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How Proactive People Win Employment Discrimination Suits

Posted by Amber Boyd | Jul 21, 2019 | 0 Comments

If you're a woman facing discrimination and fearing wrongful termination, your legal success hinges on how proactive you are. Proactive people take control of situations and drive events instead of simply responding to them, while reactive people merely respond, often too late. That's why I encourage my clients to be proactive when dealing with their employer. Unfortunately, that rarely happens in the typical wrongful termination cases and calls I receive.

The typical employee is reactive, waiting until she is terminated, demoted, suspended, or receives a pay cut or any other form of adverse action. Only then does she contact an attorney, even before she starts documenting her workplace experiences. By the time many clients ask me to advocate for them, the statute of limitations has expired, their memories have blurred, and a substantial amount of evidence has been lost.

I know you're thinking that you have no reason to be proactive. After all, you love your job and everything is great. But Pew Research found that 44 percent of women between ages 33 and 44 have experienced some form of discrimination while on the job. This means that during a critical time when women should be receiving promotions, partnerships, and important assignments, they are instead experiencing discrimination. Maybe you'll be one of the lucky ones who don't experience discrimination, but then again, maybe you won't. I wouldn't be willing to take that chance.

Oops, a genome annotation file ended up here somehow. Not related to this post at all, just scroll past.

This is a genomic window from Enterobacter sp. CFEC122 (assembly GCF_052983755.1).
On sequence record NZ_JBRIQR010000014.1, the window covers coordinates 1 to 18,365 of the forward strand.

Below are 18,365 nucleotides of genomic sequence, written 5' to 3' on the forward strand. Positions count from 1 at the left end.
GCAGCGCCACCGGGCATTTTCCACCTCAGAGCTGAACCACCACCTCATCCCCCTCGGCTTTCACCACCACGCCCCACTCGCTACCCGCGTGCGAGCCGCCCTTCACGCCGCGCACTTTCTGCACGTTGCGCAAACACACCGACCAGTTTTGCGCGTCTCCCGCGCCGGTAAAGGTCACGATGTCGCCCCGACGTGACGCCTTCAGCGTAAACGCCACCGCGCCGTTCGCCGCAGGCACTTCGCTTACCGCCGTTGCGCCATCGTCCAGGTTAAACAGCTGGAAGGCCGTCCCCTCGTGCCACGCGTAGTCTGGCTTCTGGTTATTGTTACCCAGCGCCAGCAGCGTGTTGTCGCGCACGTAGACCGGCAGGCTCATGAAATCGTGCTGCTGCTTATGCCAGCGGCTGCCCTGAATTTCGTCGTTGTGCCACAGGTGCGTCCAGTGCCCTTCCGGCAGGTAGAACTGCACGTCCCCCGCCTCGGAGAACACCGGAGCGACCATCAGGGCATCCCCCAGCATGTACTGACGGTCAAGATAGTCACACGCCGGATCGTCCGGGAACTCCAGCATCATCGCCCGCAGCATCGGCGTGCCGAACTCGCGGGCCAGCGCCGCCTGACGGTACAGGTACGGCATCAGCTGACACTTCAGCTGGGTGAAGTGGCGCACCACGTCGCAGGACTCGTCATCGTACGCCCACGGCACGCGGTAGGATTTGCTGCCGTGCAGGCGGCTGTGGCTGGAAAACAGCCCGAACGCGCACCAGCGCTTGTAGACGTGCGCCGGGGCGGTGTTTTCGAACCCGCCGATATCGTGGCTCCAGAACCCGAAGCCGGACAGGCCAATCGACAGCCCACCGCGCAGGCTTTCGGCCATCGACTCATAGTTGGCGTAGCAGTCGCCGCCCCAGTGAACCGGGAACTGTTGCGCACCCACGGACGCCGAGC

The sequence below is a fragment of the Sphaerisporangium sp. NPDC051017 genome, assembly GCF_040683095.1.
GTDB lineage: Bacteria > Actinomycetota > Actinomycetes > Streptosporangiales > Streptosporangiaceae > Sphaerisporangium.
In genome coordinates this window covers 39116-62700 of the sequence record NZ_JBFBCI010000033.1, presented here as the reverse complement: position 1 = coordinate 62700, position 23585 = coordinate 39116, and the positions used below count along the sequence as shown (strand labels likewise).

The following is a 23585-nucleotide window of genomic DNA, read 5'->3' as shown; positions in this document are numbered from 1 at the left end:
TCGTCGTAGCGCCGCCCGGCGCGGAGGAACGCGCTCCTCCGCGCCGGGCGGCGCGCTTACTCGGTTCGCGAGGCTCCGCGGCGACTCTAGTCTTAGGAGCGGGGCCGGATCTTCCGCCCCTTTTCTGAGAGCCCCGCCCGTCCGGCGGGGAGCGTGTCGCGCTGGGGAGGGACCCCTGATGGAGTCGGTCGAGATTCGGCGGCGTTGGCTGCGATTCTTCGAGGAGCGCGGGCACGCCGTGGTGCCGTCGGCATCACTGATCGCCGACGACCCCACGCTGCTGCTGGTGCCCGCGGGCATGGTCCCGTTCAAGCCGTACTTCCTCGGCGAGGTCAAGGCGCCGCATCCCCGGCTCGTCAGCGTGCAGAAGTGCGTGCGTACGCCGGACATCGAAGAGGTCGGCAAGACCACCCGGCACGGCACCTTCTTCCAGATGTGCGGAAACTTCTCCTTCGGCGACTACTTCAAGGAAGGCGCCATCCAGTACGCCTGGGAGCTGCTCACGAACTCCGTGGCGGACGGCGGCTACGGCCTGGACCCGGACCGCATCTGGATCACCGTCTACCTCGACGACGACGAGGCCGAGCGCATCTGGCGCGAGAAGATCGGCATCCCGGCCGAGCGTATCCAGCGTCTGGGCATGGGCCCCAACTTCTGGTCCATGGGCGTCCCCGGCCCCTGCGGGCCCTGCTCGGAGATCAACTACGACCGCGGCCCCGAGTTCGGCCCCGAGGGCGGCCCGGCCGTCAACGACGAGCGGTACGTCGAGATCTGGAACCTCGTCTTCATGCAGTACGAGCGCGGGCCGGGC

Instead, empower yourself and be proactive. Proactivity as an employee can take many forms. One of the most effective forms is keeping a diary that details any unfair treatment, praise from management or clients, mistakes of other co-workers, or conversations with management. 

Another way to be proactive is to follow up conversations with an email and then print the email and keep it in your diary. Remember: Print … print … print. Print and copy any documents that praise you for your performance, are disrespectful in any manner, or detail your conversations with supervisors. Lastly, forward messages to supervisors that speak to your performance, forward your conversations with management regarding unfair treatment and don't forget to print. I know we need to save the trees, but right now we need to save the evidence.

If you have any questions regarding this post or any employment matter, please don't hesitate to contact our office at [email protected] or 317-210-3416. 

*The information you obtain in this article is not, nor is it intended to be, legal advice nor does it create an attorney/client relationship. You should consult an attorney for advice regarding your individual situation. We invite you to contact us and welcome your calls, letters and electronic mail. Contacting us does not create an attorney-client relationship. 

About the Author

Amber Boyd

Amber K. Boyd is a versatile professional with strong experience in managing complex litigation matters. She founded Amber K. Boyd Attorney at Law in 2013, where she is the sole practitioner. Ms. Boyd specializes in employment law with a focus on discrimination cases. She also has deep expertise ...


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